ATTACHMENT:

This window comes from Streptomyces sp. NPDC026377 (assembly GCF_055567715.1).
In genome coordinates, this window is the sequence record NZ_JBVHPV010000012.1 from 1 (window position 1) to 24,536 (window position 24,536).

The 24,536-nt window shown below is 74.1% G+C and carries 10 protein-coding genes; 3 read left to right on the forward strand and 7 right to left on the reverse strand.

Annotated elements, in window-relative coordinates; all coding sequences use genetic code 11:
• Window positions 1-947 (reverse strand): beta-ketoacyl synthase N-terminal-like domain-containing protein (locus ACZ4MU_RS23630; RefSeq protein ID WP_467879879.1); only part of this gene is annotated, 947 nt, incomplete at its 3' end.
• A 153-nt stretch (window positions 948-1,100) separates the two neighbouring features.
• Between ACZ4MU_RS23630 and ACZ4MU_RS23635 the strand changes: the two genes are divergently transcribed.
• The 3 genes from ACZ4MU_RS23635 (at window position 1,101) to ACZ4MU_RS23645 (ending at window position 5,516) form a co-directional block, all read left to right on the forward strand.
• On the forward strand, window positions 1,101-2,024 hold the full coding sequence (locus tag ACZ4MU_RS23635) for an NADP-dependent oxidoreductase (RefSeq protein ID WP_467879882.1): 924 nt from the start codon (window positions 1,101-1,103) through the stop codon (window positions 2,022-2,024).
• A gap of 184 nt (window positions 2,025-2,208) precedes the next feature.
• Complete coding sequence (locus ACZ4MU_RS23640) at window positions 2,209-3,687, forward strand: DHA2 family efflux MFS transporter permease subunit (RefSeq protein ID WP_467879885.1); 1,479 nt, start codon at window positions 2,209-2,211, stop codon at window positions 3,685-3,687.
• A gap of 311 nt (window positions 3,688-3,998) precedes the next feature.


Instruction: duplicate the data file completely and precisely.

This window comes from Streptomyces sp. NPDC026377 (assembly GCF_055567715.1).
In genome coordinates, this window is the sequence record NZ_JBVHPV010000012.1 from 1 (window position 1) to 24,536 (window position 24,536).

The 24,536-nt window shown below is 74.1% G+C and carries 10 protein-coding genes; 3 read left to right on the forward strand and 7 right to left on the reverse strand.

Annotated elements, in window-relative coordinates; all coding sequences use genetic code 11:
• Window positions 1-947 (reverse strand): beta-ketoacyl synthase N-terminal-like domain-containing protein (locus ACZ4MU_RS23630; RefSeq protein ID WP_467879879.1); only part of this gene is annotated, 947 nt, incomplete at its 3' end.
• A 153-nt stretch (window positions 948-1,100) separates the two neighbouring features.
• Between ACZ4MU_RS23630 and ACZ4MU_RS23635 the strand changes: the two genes are divergently transcribed.
• The 3 genes from ACZ4MU_RS23635 (at window position 1,101) to ACZ4MU_RS23645 (ending at window position 5,516) form a co-directional block, all read left to right on the forward strand.
• On the forward strand, window positions 1,101-2,024 hold the full coding sequence (locus tag ACZ4MU_RS23635) for an NADP-dependent oxidoreductase (RefSeq protein ID WP_467879882.1): 924 nt from the start codon (window positions 1,101-1,103) through the stop codon (window positions 2,022-2,024).
• A gap of 184 nt (window positions 2,025-2,208) precedes the next feature.
• Complete coding sequence (locus ACZ4MU_RS23640) at window positions 2,209-3,687, forward strand: DHA2 family efflux MFS transporter permease subunit (RefSeq protein ID WP_467879885.1); 1,479 nt, start codon at window positions 2,209-2,211, stop codon at window positions 3,685-3,687.
• A gap of 311 nt (window positions 3,688-3,998) precedes the next feature.